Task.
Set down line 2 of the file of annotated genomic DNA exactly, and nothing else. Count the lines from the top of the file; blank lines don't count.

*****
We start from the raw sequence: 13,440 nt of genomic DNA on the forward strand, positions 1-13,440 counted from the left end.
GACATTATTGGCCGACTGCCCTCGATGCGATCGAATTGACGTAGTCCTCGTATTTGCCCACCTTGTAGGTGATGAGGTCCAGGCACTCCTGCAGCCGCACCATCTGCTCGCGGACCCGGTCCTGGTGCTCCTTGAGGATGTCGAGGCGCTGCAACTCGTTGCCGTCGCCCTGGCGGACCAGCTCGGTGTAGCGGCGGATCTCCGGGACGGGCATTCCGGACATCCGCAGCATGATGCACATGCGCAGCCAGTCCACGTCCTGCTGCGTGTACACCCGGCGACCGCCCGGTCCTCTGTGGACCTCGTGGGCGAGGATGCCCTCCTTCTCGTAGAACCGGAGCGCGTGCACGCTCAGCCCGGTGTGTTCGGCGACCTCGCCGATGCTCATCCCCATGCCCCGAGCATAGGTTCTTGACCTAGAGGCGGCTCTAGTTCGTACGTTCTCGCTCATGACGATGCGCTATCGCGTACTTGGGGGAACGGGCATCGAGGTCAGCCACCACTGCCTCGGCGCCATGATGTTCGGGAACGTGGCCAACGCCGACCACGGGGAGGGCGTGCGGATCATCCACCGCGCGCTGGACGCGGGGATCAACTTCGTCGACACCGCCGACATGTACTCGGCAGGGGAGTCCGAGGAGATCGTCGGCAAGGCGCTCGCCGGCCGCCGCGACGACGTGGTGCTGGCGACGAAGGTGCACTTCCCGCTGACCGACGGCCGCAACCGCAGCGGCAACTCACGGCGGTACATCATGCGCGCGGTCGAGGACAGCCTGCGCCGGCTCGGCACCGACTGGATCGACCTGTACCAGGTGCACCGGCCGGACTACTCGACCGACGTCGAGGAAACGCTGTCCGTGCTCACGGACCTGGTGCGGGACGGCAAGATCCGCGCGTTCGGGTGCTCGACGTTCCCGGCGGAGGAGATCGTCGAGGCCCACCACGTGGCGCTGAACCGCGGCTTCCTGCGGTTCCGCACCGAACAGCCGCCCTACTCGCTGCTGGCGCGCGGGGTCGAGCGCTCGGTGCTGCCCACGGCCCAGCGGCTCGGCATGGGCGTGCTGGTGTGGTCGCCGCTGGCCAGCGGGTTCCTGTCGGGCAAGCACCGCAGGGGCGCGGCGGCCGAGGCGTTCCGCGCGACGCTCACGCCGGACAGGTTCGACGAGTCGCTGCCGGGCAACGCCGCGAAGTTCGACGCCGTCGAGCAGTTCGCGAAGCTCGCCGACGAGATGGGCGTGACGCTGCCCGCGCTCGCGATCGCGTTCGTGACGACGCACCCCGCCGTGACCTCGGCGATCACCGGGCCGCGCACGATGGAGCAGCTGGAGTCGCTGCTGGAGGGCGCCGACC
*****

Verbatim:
GACATTATTGGCCGACTGCCCTCGATGCGATCGAATTGACGTAGTCCTCGTATTTGCCCACCTTGTAGGTGATGAGGTCCAGGCACTCCTGCAGCCGCACCATCTGCTCGCGGACCCGGTCCTGGTGCTCCTTGAGGATGTCGAGGCGCTGCAACTCGTTGCCGTCGCCCTGGCGGACCAGCTCGGTGTAGCGGCGGATCTCCGGGACGGGCATTCCGGACATCCGCAGCATGATGCACATGCGCAGCCAGTCCACGTCCTGCTGCGTGTACACCCGGCGACCGCCCGGTCCTCTGTGGACCTCGTGGGCGAGGATGCCCTCCTTCTCGTAGAACCGGAGCGCGTGCACGCTCAGCCCGGTGTGTTCGGCGACCTCGCCGATGCTCATCCCCATGCCCCGAGCATAGGTTCTTGACCTAGAGGCGGCTCTAGTTCGTACGTTCTCGCTCATGACGATGCGCTATCGCGTACTTGGGGGAACGGGCATCGAGGTCAGCCACCACTGCCTCGGCGCCATGATGTTCGGGAACGTGGCCAACGCCGACCACGGGGAGGGCGTGCGGATCATCCACCGCGCGCTGGACGCGGGGATCAACTTCGTCGACACCGCCGACATGTACTCGGCAGGGGAGTCCGAGGAGATCGTCGGCAAGGCGCTCGCCGGCCGCCGCGACGACGTGGTGCTGGCGACGAAGGTGCACTTCCCGCTGACCGACGGCCGCAACCGCAGCGGCAACTCACGGCGGTACATCATGCGCGCGGTCGAGGACAGCCTGCGCCGGCTCGGCACCGACTGGATCGACCTGTACCAGGTGCACCGGCCGGACTACTCGACCGACGTCGAGGAAACGCTGTCCGTGCTCACGGACCTGGTGCGGGACGGCAAGATCCGCGCGTTCGGGTGCTCGACGTTCCCGGCGGAGGAGATCGTCGAGGCCCACCACGTGGCGCTGAACCGCGGCTTCCTGCGGTTCCGCACCGAACAGCCGCCCTACTCGCTGCTGGCGCGCGGGGTCGAGCGCTCGGTGCTGCCCACGGCCCAGCGGCTCGGCATGGGCGTGCTGGTGTGGTCGCCGCTGGCCAGCGGGTTCCTGTCGGGCAAGCACCGCAGGGGCGCGGCGGCCGAGGCGTTCCGCGCGACGCTCACGCCGGACAGGTTCGACGAGTCGCTGCCGGGCAACGCCGCGAAGTTCGACGCCGTCGAGCAGTTCGCGAAGCTCGCCGACGAGATGGGCGTGACGCTGCCCGCGCTCGCGATCGCGTTCGTGACGACGCACCCCGCCGTGACCTCGGCGATCACCGGGCCGCGCACGATGGAGCAGCTGGAGTCGCTGCTGGAGGGCGCCGACC